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  1. #1
    Senior Member Spld cyclist's Avatar
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    What is this odd thing in my old pedal?

    I have a set of old 1984-vintage platform pedals branded Christophe. The axles have a bit of in-out play, so I thought I would remove the dust cap and adjust the bearings a little tighter. I expected to find a standard hexagonal nut like all the other pedals I have ever worked on. Instead it has this:

    IMG_2414.jpg

    It appears to have smooth sides, so I don't think a socket wrench is going to help. What sort of tool do I need?

  2. #2
    Andrew R Stewart Andrew R Stewart's Avatar
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    Many pedal spindles were peened over to hold the outboard cone on. These were not adjustable. There would be no locknut, washer or cone with threads. It looks like yours is such a pedal. Andy.

  3. #3
    Senior Member Spld cyclist's Avatar
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    Interesting. I would have thought that this pedal would have been rebuildable. It always seemed like a quality part. Years ago, I asked a bike shop to replace the bearings when they did some other work on the bike. Maybe they didn't, though they said that they did?

  4. #4
    coprolite fietsbob's Avatar
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    Time to Go shopping for another pedal.

  5. #5
    Senior Member Spld cyclist's Avatar
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    Quote Originally Posted by fietsbob View Post
    Time to Go shopping for another pedal.
    I actually don't need to buy any pedals. I'm about to sell the bike they came on, and I wanted to at least offer them to any potential buyers who would be interested in the originality factor of the old ones. Probably doesn't matter at all. They can still have them. They still work, and I have other pedals on the bike anyway.

    I'm still curious why Schwinn would have put non-rebuildable pedals on this bike. It cost $300 new in 1984 - pretty nice for the time, and well before the era when throwing away was expected. Any opinions from bike shop people working back then?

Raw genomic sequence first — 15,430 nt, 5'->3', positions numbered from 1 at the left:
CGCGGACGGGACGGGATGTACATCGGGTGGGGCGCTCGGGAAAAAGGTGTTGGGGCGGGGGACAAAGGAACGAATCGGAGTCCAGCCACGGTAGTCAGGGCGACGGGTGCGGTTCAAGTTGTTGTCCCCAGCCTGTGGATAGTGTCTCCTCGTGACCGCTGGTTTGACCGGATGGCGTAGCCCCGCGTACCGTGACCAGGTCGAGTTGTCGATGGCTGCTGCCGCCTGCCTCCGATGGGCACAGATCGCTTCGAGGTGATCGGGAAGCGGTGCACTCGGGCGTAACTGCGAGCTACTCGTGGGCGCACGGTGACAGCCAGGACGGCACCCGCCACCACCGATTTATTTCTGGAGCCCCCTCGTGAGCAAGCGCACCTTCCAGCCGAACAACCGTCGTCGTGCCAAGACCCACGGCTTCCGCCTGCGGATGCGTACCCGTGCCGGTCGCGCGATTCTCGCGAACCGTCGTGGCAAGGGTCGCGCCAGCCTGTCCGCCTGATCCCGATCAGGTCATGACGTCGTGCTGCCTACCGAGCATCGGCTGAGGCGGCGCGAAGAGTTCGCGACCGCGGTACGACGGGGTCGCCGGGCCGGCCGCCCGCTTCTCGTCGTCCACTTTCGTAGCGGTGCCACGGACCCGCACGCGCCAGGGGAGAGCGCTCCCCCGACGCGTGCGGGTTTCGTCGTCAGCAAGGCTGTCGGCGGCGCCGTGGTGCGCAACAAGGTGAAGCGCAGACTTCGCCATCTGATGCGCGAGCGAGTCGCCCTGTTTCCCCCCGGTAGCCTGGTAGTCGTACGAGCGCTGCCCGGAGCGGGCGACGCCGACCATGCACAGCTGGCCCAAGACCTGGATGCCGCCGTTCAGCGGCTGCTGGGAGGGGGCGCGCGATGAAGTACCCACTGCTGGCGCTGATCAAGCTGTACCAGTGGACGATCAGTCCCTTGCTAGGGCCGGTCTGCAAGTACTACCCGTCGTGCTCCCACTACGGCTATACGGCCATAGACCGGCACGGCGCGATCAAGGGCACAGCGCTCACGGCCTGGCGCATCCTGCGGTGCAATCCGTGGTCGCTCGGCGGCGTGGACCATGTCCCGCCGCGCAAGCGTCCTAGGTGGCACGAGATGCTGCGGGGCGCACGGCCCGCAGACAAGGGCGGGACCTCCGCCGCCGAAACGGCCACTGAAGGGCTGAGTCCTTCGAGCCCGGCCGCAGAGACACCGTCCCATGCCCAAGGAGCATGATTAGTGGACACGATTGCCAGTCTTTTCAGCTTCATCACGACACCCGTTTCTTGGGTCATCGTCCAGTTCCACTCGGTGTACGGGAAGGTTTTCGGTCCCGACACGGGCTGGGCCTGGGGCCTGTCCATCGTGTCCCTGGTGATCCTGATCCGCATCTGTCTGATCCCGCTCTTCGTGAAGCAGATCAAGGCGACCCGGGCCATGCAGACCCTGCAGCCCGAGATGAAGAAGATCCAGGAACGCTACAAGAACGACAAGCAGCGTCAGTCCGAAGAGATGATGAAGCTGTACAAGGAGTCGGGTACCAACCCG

6. #6
    Andrew R Stewart Andrew R Stewart's Avatar
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    The reason that a company puts a "cheaper" part on a bike is that they can and still sell the bike for the price point needed. I don't know of any customer that has pulled pedal dust caps to check on the rebuildable factor before buying the bike. This is done with every bike and every part, how cheap can the company go before the bike's sales are affected... Andy.

  7. #7
    Senior Member DannoXYZ's Avatar
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    Quote Originally Posted by Spld cyclist View Post
    Interesting. I would have thought that this pedal would have been rebuildable. It always seemed like a quality part. Years ago, I asked a bike shop to replace the bearings when they did some other work on the bike. Maybe they didn't, though they said that they did?
    ZBearings are certainly not replaceable. However, with a injection-needle zerk-fitting on the end of a grease-***, you can squeeze new grease in there.

  8. #8
    Senior Member
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    Quote Originally Posted by Spld cyclist View Post
    Interesting. I would have thought that this pedal would have been rebuildable. It always seemed like a quality part. Years ago, I asked a bike shop to replace the bearings when they did some other work on the bike. Maybe they didn't, though they said that they did?
    Or they may have installed that thing because they somehow messed up the lucknut or the washer. The small peg (?) on these old washers will sometimes be ruined when you try to loosen the lock nut. I don't know if you can get the thingy off, and if it can be done without ruining the threads for the dustcap (they're onthe inside on Atom pedals, and might be on yours too). There might be useable threading on the axle underneath the thing. Then you "just" have to get hold of a locknut and a washer...

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